I always knew there would come a time when some kid told Annie that Santa Claus wasn’t real, but I wasn’t ready for it to happen yesterday.
Now you might think it’s a little early to be talking about Santa Claus, but my local mall wouldn’t agree. Annie and I were there for a daddy/daughter ice cream date when we saw a sign with Santa on it.
“What does it say, Dad?”
“It says Santa will arrive at the mall in just three weeks!”
Annie was very excited about this, and spent the entire time at the ice cream shop discussing Santa.
Afterward Annie wanted to go to the mall’s play area, so I took her there and let her run around with a couple little girls her age. The three of them were very cute. In fact, one of the girls had been at the ice cream shop at the same time as us, and introduced herself to Annie by saying, “Didn’t I see you at the ice cream store?”
You could have heard a record scratch, though, when two boys of six or seven strolled in. They were straight out of central casting for the kind of kids who play bullies in the movies, and it only took a couple minutes before they had the girls trying to climb a bench and stand on the back rest. I ran over, pulled Annie down, and told her and the other girls that it wasn’t something little girls should be doing.
“But it’s okay for us big boys to do, right?” the boys said.
“You guys shouldn’t do it either,” I replied as I looked around in vain for their parents.
I was ready to take Annie home right then when I got a phone call. Only a minute or so passed before Annie tugged on my hand, distressed.
“Come on, Dad. You have to tell them!”
“Tell who what?”
“Tell those boys that Santa is real!”
I was totally caught off-guard by this but had a pretty good idea of what happened – Annie must’ve mentioned that Santa was coming to the mall, and the older kids dropped the “not real” bomb.
I felt sick to my stomach as Annie pulled me over to the boys.
“So I heard you guys don’t think Santa is real. Well, he’s going to be here in just three weeks. Come back then and he’ll be sitting right over there!”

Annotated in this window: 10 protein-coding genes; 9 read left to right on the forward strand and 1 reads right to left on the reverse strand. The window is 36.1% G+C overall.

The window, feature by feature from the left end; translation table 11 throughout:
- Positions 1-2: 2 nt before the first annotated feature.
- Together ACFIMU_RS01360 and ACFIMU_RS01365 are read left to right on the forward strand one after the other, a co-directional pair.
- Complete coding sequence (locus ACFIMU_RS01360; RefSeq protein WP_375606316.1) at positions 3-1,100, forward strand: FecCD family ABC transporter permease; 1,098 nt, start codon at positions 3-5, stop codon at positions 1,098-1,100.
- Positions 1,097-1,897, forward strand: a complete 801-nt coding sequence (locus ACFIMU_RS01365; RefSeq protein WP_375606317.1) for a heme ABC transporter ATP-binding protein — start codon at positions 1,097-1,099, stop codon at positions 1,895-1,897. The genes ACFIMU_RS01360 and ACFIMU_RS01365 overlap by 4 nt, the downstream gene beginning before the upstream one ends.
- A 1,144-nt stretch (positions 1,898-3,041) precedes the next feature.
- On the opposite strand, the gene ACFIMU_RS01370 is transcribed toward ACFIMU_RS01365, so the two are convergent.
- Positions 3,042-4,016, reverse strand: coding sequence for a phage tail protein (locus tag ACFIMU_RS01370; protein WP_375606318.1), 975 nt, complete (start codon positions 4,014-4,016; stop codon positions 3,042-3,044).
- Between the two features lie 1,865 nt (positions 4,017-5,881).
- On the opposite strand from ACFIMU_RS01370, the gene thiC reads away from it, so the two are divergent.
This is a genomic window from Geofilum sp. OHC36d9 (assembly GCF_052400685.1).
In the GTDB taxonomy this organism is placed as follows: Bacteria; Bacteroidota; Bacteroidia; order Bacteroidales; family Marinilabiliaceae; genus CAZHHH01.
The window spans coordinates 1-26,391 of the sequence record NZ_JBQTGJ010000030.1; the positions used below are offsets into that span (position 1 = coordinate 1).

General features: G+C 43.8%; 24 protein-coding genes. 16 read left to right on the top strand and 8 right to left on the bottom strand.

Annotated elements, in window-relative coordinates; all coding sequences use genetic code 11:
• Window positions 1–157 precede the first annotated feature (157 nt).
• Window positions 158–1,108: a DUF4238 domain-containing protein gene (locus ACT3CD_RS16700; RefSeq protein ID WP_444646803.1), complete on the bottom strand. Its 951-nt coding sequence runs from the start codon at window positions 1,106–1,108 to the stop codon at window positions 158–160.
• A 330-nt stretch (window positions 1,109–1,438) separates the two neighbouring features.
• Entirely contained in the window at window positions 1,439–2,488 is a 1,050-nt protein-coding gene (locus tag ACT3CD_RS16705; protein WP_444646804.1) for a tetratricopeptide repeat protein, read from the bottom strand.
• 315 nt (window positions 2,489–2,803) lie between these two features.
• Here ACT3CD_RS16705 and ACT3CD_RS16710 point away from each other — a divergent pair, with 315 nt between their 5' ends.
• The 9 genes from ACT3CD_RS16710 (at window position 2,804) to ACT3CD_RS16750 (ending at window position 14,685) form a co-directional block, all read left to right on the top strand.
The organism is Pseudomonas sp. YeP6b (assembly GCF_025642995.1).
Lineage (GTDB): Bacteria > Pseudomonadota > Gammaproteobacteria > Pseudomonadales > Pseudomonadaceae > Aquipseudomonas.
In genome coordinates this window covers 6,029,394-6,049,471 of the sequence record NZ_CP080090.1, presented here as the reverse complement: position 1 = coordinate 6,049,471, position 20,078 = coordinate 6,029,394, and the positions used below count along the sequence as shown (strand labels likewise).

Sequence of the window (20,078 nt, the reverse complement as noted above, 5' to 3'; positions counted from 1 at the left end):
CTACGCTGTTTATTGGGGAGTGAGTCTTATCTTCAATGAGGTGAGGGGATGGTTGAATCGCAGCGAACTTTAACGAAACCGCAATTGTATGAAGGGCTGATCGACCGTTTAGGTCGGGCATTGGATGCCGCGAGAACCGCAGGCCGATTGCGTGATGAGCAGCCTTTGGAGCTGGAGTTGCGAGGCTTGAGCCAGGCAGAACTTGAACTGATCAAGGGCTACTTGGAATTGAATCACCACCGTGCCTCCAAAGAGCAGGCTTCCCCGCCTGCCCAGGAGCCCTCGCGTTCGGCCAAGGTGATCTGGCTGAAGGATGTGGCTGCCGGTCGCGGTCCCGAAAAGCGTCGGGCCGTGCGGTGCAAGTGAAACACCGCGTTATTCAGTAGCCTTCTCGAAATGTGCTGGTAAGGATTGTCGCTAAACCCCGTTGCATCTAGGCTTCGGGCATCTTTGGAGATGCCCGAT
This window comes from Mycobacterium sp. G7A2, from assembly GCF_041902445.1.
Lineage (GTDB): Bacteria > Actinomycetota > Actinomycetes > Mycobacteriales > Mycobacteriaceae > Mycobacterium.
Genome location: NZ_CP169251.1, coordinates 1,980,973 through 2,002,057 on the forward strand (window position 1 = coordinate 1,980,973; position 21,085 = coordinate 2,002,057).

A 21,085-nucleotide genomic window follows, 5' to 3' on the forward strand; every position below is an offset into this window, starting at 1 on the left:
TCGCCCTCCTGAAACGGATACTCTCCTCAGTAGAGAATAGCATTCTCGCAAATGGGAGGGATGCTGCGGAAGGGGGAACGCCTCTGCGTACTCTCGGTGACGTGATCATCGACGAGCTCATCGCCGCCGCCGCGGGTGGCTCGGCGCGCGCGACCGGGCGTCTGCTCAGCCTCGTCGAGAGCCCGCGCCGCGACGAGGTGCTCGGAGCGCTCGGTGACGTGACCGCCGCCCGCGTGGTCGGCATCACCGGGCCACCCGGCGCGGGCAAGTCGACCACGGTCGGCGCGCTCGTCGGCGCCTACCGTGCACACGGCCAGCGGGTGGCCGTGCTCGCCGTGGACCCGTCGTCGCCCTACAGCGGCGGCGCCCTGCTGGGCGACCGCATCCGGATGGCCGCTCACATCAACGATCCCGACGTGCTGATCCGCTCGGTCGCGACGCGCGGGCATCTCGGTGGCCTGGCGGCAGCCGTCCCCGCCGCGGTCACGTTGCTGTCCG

Annie nodded as if to say, “Preach!”
“Santa’s never brought us anything,” one of the boys said. “Our parents buy our gifts.”
Annie swiveled toward me, awaiting my response.
“Then you REALLY need to come back in a few weeks to talk to him. I’m thinking he doesn’t have your address. Have you written a letter to Santa in the last couple years?”
The boys shared a look, then shrugged.
“Yeah, you really need to keep writing those letters every year.”
I thought I’d done a pretty good job of undoing the damage, but on the drive home Annie asked, “Why did those boys say Santa wasn’t real?”
I felt the anger rise in my throat as I replied that, while there are a lot of nice older kids, some like to tease little kids. (I actually think all little kids should hear that because it’s true.)
“Why?” Annie asked. “That’s mean.”
“It is mean. And I’ll tell you something else…” I was getting pretty worked up at this point. “Remember how those boys said Santa never brought them anything? I think I know why it is. It’s because they’re naughty!”
“They tried to climb up the bench.”
“What do I tell you? Naughty!”
“I’m not naughty, though.”
“No, you’re not, and if you continue to be good Santa will bring you some great presents. That’s a promise.”
Annie hasn’t mentioned what happened since then, and I’m hoping that she continues to believe in Santa for a little while longer. Unfortunately, she’s now been introduced to the idea that Santa isn’t real. I know some parents think it’s best to tell kids the truth about Santa right away, but I think Annie deserves a little Santa magic in her life – at least for a couple more years!